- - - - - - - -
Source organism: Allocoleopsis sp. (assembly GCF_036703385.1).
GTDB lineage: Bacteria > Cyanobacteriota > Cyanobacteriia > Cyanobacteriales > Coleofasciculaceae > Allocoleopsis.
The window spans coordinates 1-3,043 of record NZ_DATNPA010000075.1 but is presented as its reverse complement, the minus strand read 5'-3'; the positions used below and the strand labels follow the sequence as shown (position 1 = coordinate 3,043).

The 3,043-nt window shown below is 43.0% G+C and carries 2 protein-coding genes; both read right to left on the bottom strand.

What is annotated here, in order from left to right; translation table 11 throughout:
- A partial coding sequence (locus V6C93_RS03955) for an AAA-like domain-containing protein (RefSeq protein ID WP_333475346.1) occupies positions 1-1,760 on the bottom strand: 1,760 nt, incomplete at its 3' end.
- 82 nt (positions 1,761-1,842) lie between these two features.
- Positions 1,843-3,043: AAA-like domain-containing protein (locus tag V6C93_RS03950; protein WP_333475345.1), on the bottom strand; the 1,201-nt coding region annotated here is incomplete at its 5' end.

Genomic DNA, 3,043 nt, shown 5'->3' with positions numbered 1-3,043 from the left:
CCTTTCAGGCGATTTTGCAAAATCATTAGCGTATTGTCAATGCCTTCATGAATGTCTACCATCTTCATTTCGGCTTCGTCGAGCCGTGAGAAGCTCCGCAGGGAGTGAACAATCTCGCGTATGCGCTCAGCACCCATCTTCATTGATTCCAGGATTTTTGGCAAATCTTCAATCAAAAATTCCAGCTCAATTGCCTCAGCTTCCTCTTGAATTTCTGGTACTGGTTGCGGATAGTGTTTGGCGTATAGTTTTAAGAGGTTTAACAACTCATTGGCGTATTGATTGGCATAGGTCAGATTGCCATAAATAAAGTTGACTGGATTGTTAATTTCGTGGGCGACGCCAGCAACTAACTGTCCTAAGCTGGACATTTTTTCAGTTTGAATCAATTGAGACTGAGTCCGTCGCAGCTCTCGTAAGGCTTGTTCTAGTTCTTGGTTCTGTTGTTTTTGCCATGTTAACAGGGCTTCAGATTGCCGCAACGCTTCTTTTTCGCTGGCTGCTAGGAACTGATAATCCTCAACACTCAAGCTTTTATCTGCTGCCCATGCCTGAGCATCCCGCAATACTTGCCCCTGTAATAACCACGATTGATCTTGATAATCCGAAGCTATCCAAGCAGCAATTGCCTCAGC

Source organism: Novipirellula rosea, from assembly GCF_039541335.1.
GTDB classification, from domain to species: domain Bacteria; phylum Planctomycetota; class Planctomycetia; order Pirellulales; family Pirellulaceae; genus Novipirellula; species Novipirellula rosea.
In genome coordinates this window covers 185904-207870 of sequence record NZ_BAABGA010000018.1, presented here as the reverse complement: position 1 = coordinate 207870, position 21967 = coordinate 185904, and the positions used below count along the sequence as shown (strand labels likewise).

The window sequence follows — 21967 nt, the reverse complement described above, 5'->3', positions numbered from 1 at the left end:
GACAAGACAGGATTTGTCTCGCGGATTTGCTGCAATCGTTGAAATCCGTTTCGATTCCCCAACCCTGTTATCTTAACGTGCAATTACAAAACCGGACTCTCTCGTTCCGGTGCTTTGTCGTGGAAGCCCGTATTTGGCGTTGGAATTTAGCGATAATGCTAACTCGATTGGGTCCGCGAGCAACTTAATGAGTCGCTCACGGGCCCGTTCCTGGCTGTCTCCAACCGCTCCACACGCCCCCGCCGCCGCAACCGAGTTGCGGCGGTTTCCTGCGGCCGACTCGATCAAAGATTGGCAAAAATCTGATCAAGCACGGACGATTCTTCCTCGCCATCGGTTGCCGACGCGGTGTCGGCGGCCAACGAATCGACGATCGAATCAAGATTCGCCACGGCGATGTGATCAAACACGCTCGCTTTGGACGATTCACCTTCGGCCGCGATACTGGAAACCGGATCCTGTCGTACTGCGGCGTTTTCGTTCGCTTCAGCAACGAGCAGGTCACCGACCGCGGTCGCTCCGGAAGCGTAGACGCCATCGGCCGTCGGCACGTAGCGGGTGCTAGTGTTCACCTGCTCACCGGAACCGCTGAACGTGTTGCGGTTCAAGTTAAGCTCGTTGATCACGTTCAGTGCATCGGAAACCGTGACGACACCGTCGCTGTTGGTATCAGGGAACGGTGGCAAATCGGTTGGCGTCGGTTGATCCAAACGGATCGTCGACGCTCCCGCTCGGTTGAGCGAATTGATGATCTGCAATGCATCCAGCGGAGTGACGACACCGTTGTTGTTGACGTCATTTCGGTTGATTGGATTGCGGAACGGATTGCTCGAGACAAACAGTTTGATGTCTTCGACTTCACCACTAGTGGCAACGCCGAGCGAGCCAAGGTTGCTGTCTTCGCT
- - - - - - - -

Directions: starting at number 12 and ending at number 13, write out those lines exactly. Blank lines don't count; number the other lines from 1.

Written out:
GTDB classification, from domain to species: domain Bacteria; phylum Planctomycetota; class Planctomycetia; order Pirellulales; family Pirellulaceae; genus Novipirellula; species Novipirellula rosea.
In genome coordinates this window covers 185904-207870 of sequence record NZ_BAABGA010000018.1, presented here as the reverse complement: position 1 = coordinate 207870, position 21967 = coordinate 185904, and the positions used below count along the sequence as shown (strand labels likewise).